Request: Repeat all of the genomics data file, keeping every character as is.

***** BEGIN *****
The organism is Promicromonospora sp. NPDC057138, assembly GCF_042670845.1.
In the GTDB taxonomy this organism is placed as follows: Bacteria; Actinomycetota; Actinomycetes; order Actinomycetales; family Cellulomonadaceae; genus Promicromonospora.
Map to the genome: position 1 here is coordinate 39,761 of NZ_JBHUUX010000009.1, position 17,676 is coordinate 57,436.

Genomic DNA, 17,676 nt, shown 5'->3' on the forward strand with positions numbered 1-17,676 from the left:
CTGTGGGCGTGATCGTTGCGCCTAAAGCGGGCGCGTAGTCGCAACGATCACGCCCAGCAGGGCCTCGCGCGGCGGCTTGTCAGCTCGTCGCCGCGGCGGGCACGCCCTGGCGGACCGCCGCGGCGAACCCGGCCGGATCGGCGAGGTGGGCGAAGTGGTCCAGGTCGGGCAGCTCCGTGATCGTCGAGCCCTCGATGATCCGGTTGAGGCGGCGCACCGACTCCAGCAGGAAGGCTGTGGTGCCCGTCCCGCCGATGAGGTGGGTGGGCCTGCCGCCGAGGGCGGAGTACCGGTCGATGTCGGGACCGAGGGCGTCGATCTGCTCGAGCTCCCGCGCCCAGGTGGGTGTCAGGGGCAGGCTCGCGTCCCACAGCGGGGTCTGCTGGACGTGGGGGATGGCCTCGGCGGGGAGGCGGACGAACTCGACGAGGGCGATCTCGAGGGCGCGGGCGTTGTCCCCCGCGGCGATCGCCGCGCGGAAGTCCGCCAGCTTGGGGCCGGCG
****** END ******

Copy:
The organism is Promicromonospora sp. NPDC057138, assembly GCF_042670845.1.
In the GTDB taxonomy this organism is placed as follows: Bacteria; Actinomycetota; Actinomycetes; order Actinomycetales; family Cellulomonadaceae; genus Promicromonospora.
Map to the genome: position 1 here is coordinate 39,761 of NZ_JBHUUX010000009.1, position 17,676 is coordinate 57,436.

Genomic DNA, 17,676 nt, shown 5'->3' on the forward strand with positions numbered 1-17,676 from the left:
CTGTGGGCGTGATCGTTGCGCCTAAAGCGGGCGCGTAGTCGCAACGATCACGCCCAGCAGGGCCTCGCGCGGCGGCTTGTCAGCTCGTCGCCGCGGCGGGCACGCCCTGGCGGACCGCCGCGGCGAACCCGGCCGGATCGGCGAGGTGGGCGAAGTGGTCCAGGTCGGGCAGCTCCGTGATCGTCGAGCCCTCGATGATCCGGTTGAGGCGGCGCACCGACTCCAGCAGGAAGGCTGTGGTGCCCGTCCCGCCGATGAGGTGGGTGGGCCTGCCGCCGAGGGCGGAGTACCGGTCGATGTCGGGACCGAGGGCGTCGATCTGCTCGAGCTCCCGCGCCCAGGTGGGTGTCAGGGGCAGGCTCGCGTCCCACAGCGGGGTCTGCTGGACGTGGGGGATGGCCTCGGCGGGGAGGCGGACGAACTCGACGAGGGCGATCTCGAGGGCGCGGGCGTTGTCCCCCGCGGCGATCGCCGCGCGGAAGTCCGCCAGCTTGGGGCCGGCG